Figure 1. Description of protocol in the swimming pool Y-40. Basal, 30 min before; Bottom, at −42 m; T0, On arrival at the surface; T30, 30 min after; T60, 60 min after.
• Basal: 30 min before the start of the warm-up;
• Bottom: at −42 m;
• T0: Immediately on arrival at the surface (head out of the water, while normally breathing);
• T30: 30 min after the deep dive;
• T60: 60 min after the deep dive.
Except for the “basal” test (when the blood sample was taken immediately after the cannula placement), 5 ml of blood was drawn and discarded before collecting the sample in the tube at each step to reduce the interference of blood clotted at the inner side of the cannula. After each sampling, the cannula was flushed with normal saline (NS) to prevent clotting.
At the “bottom” sampling, the stopcock hosted the tube adapter and a 10 ml syringe filled with 5 ml of NS. The subjects waited about 10 s at the bottom, needed to draw 5 ml of blood in the syringe, fill the tube, and then flush the cannula. Finally, each diver brought the tube back to the surface and delivered it to a researcher. No further dives were performed until the conclusion of the experiment with the follow-up at 30 and 60 min. Plasma was separated from the cell component by centrifugation (3,000 rpm for 10 min) immediately after the draw and was refrigerated at −20°C until use, according to the recommendations of Firuzi et al. (2006).
Plasma NOx Measurement
NOx concentration was measured in the deproteinized plasma. Before the analysis 400 μl of each plasma sample were treated with 400 μl of acetonitrile to precipitate proteins (Romitelli et al., 2007). Briefly, we used a method based on Griess’s reaction as an index of NO concentration (Green et al., 1982), according to Cialoni et al. (2019). Plasma NOx levels were obtained by interpolation of NaNO3 standard (Tsikas, 2005). All the samples were analyzed in duplicates.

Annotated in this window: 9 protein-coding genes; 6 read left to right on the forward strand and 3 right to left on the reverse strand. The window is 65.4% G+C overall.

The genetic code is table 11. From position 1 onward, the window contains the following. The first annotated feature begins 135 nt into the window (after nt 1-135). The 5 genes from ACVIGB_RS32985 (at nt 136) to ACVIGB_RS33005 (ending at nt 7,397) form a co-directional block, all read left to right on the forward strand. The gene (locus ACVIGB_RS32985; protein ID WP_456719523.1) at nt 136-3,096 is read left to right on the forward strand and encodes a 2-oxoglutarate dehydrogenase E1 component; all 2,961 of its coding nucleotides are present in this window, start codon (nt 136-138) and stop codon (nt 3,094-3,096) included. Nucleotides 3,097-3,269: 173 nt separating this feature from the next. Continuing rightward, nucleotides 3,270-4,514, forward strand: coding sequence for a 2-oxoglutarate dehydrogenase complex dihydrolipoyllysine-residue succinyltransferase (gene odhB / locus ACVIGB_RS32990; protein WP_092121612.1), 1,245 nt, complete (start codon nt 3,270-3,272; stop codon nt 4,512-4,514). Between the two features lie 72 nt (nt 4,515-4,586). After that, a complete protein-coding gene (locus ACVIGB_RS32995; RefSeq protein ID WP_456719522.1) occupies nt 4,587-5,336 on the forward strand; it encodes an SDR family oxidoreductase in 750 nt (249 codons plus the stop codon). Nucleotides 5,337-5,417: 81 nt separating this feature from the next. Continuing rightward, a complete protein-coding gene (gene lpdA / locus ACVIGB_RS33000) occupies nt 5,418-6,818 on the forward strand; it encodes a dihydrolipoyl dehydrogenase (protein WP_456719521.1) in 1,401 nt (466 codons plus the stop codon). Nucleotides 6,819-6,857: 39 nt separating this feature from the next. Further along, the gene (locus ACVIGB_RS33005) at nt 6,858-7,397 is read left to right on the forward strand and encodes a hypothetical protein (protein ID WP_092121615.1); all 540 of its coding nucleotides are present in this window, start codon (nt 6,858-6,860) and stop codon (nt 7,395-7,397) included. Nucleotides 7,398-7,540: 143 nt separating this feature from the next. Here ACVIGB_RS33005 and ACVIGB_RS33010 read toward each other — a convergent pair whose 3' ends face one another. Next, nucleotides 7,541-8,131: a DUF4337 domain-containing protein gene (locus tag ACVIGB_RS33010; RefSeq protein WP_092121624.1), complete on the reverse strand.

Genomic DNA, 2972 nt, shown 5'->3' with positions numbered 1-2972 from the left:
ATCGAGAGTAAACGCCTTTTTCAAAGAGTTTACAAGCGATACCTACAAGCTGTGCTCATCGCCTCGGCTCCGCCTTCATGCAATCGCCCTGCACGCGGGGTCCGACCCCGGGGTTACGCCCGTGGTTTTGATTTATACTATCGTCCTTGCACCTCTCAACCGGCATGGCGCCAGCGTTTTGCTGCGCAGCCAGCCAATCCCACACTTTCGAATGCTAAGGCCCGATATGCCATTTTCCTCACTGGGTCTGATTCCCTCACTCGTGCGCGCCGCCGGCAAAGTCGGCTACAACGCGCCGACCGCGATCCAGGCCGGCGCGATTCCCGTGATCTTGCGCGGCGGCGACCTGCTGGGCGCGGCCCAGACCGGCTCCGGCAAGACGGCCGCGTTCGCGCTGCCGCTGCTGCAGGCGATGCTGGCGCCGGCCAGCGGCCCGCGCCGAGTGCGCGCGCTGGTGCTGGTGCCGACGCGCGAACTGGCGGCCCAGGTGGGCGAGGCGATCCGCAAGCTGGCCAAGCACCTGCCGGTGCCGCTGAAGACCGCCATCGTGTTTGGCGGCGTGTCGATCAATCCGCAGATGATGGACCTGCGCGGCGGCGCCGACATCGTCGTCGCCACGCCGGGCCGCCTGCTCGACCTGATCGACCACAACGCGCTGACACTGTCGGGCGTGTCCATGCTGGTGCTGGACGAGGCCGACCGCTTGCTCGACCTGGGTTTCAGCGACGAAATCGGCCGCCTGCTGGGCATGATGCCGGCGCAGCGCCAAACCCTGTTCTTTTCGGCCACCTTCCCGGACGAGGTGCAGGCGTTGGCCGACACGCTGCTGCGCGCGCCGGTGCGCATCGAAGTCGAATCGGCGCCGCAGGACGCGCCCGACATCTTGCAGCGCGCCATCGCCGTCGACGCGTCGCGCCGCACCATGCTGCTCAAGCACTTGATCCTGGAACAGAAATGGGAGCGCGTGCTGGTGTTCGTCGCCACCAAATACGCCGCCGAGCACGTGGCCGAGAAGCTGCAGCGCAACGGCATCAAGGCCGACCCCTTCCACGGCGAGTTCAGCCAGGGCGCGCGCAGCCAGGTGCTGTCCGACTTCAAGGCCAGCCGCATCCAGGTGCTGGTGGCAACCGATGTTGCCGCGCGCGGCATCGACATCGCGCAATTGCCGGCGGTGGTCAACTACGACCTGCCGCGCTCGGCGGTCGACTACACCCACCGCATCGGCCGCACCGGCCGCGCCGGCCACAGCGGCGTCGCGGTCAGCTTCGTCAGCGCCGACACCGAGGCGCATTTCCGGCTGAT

Total Antioxidant Capacity (TAC)
TAC was investigated using Trolox Equivalent Antioxidant Capacity (TEAC) assay, according to Re et al. (1999) with slight modifications. The TEAC Test is based on the reaction with the colored and relatively persistent 2,2′- azinobis (3-ethylbenzothiazoline-6-sulfonic acid) (ABTS+⋅) radical cation, which has a strong absorption band at 734 nm. The antioxidant activity is defined as the amount of ABTS+⋅ quenched after a fixed time and is compared with that produced by Trolox (Re et al., 1999). ABTS was dissolved in 10 mM phosphate buffer (pH = 7.4) to give a 14 mM solution. Potassium persulfate was dissolved in water to give a 4.9 mM solution. ABTS radical cation (ABTS•+) was produced by mixing the same volumes of ABTS and potassium persulfate stock solutions and allowing the mixture to stand in the dark at room temperature for 16 h before use. Standard solutions of Trolox in a concentration range from 5 to 100 μM were prepared to build the calibration curve. The ABTS•+ solution was diluted with phosphate buffer to an absorbance of 0.700 ± 0.02 at 734 nm. After addition of 1.5 ml of diluted ABTS+ solution (A734 = 0.700 ± 0.02) to 30 μl of plasma or Trolox standard (final concentration 0.5–20 μM), the absorbance was taken after 20 min of incubation at 25°C, using a Uvikon 931 UV-VIS Spectrophotometer (Northstar Scientific, Bardsey, United Kingdom). The percentage inhibition of absorbance at 734 nm is calculated and plotted as a function of the concentration of antioxidants and of Trolox for the standard reference data. Results were expressed as Trolox equivalents (μmol/l). All the measures were performed in duplicates.